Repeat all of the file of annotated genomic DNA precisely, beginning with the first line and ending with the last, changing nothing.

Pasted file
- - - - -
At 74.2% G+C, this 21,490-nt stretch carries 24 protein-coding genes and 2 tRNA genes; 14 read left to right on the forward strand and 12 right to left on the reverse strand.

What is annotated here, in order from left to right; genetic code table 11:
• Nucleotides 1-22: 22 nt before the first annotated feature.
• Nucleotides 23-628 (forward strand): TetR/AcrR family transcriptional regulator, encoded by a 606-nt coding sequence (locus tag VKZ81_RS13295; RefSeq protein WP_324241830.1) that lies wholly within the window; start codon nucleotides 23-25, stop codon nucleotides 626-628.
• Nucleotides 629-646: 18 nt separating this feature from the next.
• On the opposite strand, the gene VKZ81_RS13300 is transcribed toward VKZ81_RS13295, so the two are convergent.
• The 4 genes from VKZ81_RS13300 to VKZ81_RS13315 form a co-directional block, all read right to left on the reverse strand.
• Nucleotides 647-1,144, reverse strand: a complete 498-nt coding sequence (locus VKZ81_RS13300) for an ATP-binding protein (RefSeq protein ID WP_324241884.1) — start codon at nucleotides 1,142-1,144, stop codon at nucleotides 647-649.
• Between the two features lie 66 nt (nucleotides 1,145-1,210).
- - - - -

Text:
At 74.2% G+C, this 21,490-nt stretch carries 24 protein-coding genes and 2 tRNA genes; 14 read left to right on the forward strand and 12 right to left on the reverse strand.

What is annotated here, in order from left to right; genetic code table 11:
• Nucleotides 1-22: 22 nt before the first annotated feature.
• Nucleotides 23-628 (forward strand): TetR/AcrR family transcriptional regulator, encoded by a 606-nt coding sequence (locus tag VKZ81_RS13295; RefSeq protein WP_324241830.1) that lies wholly within the window; start codon nucleotides 23-25, stop codon nucleotides 626-628.
• Nucleotides 629-646: 18 nt separating this feature from the next.
• On the opposite strand, the gene VKZ81_RS13300 is transcribed toward VKZ81_RS13295, so the two are convergent.
• The 4 genes from VKZ81_RS13300 to VKZ81_RS13315 form a co-directional block, all read right to left on the reverse strand.
• Nucleotides 647-1,144, reverse strand: a complete 498-nt coding sequence (locus VKZ81_RS13300) for an ATP-binding protein (RefSeq protein ID WP_324241884.1) — start codon at nucleotides 1,142-1,144, stop codon at nucleotides 647-649.
• Between the two features lie 66 nt (nucleotides 1,145-1,210).